by Alvin Blanco and Omar Py, NYC
At the moment, 60 hospitals in rural Texas are under the risk of being closed. This is a consequence of the costs-cutting measures on Medicare that will affect a lot of communities that depend on these facilities. Furthermore, a lot of jobs will be lost. Besides this, the U.S. Department of Health and Human Services has already recommended a nationwide re-evaluation of other “critical access” hospitals. This re-evaluation has the main purpose of cutting a great part of the reimbursements provided by Medicare for the function of several facilities of critical access, like the rural ones. With these cuts, the Federal government plans to save $450 million. According to Don McBeath, director of government relations for the Texas Organization of Rural and Community Hospitals (TORCH), “at the end of the day, if that becomes reality, we’re looking at the closing of 50 or 60 hospitals in the state” (Kaiser Health News, Sept. 11th, 2013).
This will be just another step in the hospital crisis that threatens public health, its workers and users in this country. In the first four months of 2013, nine hospitals were closed: Anaheim General Hospital, Bellflower Medical Center, Los Angeles Metropolitan Medical Center and Newport Specialty Hospital, in California; Lakeside Memorial Hospital, in New York; Earl K. Long Medical Center, in Louisiana; Stewart-Webster Hospital and Calhoun Memorial Hospital, in Georgia; and Renaissance Hospital Terrell, in Texas (Becker’s Hospital Review, April 24th, 2013).
The crisis is particularly strong in New York City, where the attacks include the closing of the Labor and Delivery Department of North Central Bronx Hospital and the decision to close the Interfaith Hospital and the Long Island College Hospital (LICH).
The first sector affected by this crisis is the health workers. In September, in one example, the Franciscan Alliance cut 125 job positions from the hospitals of Illinois. Only one month after, the same corporation announced plans to lay off 275 employees and eliminate 650 other positions in other facilities of Indiana and Illinois. Also in Indiana, St. Vincent Health laid off around 850 healthcare workers in July, and the IU Health let go 900 workers in September (Wishtv.com, Oct. 23, 2013). And in New York the administrators of the Long Island College Hospital pretended to layoff 500 workers.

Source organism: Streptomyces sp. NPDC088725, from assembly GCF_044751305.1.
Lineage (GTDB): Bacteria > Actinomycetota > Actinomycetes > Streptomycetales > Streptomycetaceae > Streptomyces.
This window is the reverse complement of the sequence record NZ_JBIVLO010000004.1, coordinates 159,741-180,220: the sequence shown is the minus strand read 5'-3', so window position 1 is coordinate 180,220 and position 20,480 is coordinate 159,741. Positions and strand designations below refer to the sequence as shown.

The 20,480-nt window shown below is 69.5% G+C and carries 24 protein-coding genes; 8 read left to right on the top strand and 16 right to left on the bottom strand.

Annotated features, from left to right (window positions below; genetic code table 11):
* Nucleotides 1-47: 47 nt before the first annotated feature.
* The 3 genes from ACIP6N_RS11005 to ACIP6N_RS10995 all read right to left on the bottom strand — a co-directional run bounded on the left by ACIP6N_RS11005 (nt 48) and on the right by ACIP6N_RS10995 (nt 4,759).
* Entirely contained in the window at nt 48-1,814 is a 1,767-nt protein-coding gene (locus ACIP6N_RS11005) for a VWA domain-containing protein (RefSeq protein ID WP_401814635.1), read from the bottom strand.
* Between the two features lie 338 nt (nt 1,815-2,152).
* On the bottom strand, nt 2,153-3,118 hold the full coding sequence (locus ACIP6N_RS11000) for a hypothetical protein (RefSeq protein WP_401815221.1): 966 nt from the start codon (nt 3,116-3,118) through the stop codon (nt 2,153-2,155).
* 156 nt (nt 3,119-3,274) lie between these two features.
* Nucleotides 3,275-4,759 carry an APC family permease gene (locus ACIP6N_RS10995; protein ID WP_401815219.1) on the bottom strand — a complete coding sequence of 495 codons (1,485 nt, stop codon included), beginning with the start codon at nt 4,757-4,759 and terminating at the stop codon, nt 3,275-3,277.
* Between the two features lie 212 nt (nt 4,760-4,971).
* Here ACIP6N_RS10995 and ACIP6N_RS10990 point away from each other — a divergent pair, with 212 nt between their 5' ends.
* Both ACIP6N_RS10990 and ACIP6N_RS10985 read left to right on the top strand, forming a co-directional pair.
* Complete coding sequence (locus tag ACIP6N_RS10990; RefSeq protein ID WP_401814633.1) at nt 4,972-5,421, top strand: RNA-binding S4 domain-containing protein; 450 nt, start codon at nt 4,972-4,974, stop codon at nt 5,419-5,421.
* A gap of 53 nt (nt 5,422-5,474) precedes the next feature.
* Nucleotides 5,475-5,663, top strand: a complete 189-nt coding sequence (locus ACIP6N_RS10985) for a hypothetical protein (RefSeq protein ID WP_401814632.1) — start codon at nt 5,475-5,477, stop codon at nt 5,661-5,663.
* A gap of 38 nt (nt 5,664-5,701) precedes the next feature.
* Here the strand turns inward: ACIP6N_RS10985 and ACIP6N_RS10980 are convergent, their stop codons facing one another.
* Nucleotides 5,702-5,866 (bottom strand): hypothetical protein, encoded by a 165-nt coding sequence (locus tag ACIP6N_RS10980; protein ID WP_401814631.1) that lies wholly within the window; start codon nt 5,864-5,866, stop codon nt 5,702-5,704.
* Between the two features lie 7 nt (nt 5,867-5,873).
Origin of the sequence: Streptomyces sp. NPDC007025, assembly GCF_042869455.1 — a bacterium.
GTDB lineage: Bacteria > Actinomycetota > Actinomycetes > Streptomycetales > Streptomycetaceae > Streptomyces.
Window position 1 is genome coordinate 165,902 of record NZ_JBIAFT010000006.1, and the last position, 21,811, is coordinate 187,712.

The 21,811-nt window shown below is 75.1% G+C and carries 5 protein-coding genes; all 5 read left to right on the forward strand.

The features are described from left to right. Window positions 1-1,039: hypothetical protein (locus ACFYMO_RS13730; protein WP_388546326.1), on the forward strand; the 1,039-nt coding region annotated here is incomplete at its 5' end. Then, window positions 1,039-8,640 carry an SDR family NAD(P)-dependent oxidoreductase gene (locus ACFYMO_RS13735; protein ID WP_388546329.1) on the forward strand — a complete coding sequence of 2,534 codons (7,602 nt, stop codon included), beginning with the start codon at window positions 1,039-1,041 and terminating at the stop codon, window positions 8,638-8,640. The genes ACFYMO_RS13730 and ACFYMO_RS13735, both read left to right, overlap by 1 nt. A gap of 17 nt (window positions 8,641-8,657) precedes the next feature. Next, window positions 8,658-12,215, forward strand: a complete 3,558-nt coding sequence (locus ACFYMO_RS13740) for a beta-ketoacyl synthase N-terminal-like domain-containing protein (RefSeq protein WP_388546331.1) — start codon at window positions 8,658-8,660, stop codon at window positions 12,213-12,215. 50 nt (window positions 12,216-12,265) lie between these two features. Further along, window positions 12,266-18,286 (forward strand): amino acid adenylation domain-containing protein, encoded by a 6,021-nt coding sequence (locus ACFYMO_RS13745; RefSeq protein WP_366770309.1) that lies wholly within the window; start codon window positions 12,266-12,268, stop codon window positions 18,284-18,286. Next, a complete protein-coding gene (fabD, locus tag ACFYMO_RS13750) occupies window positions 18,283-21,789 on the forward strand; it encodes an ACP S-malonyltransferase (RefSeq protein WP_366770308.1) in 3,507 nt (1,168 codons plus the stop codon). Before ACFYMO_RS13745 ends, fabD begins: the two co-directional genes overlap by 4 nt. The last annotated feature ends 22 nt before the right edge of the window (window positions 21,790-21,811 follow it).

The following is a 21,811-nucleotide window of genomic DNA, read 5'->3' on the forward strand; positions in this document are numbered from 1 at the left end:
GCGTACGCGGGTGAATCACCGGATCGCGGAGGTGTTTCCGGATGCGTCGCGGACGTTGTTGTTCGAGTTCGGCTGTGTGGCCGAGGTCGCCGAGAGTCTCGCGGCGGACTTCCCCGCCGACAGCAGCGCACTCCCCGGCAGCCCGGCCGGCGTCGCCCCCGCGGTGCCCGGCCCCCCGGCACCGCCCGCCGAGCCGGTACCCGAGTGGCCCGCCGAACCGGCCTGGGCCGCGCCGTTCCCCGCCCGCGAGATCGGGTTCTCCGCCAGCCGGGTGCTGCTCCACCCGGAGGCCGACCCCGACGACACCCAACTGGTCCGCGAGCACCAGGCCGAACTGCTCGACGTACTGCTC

Obamacare is a solution for capitalists, not for workers!
One of the consequences of the Affordable Care Act – so called Obamacare – is a strong reduction in the hospital’s re-imbursements. According to Brian Tabor from Indiana Hospital Association “The Affordable Care Act (is responsible for) reductions in payments to hospitals over 10 years (of) almost $4 billion for Indiana hospitals alone” (Wishtv.com, Oct. 23, 2013). To the National Association of Urban Hospitals (NAUH), Obamacare “includes $155 billion in payment cuts for hospitals. Much of that reduction consists in a cut of 75% in Medicare Disproportionate Share Hospital (DSH) payments”. DHS payments are supplemental payments made to selected hospitals that care for especially large numbers of low-income patients.
A 2011 study published by NAUH estimated that this cut in Medicare DSH payments could implicate in the lost of 73,898 direct jobs in 2014, the first year that the cut will take effect. One of the hospitals affected by these cuts, the Connecticut’s Lawrence + Memorial Hospital, announced last September that it was cutting 33 jobs. According to the hospital CEO Bruce D. Cummings, “L+M and other hospitals are contending with massive structural changes that are happening very rapidly (…). We are also experiencing unexpected — and previously unbudgeted — cuts in federal (Medicare) and state (Medicaid) funding. “
Cummings said that the Tax Payer Relief Act, a Congress’ continuation of Bush-era of tax cuts, had a $1.3 million impact per year for the last five years in L+M. Only the budget sequestration carried out in last April 1st, resulted in a $1 million loss this year and will result in a $1 million loss next year. And the 20% cut promoted by Governor Dannel P. Malloy (D) in Medicaid payments to hospitals has a cost of $550 million to Connecticut hospitals.
In the arm wrestling between federal government and hospital administrators, workers and communities are the most affected. “The sheer magnitude of the Medicare and Medicaid cuts impel us to look at all of our services and costs, including the largest component of our budget—personnel,” Cummings said. To local and federal bureaucrats and to hospital administrators, the health crisis is a math problem. Hospitals are businesses, and like other businesses, they need to be profitable. But thousands of people are losing their jobs and hundreds of thousands are losing affordable healthcare near their homes.
Health must not be a private business. People’s lives are not a math game. Obamacare is a great business for health insurance companies and to some hospitals, but it is not a solution for public health. Only a public and state-owned public health system under workers’ control can be a solution to the present hospital crisis.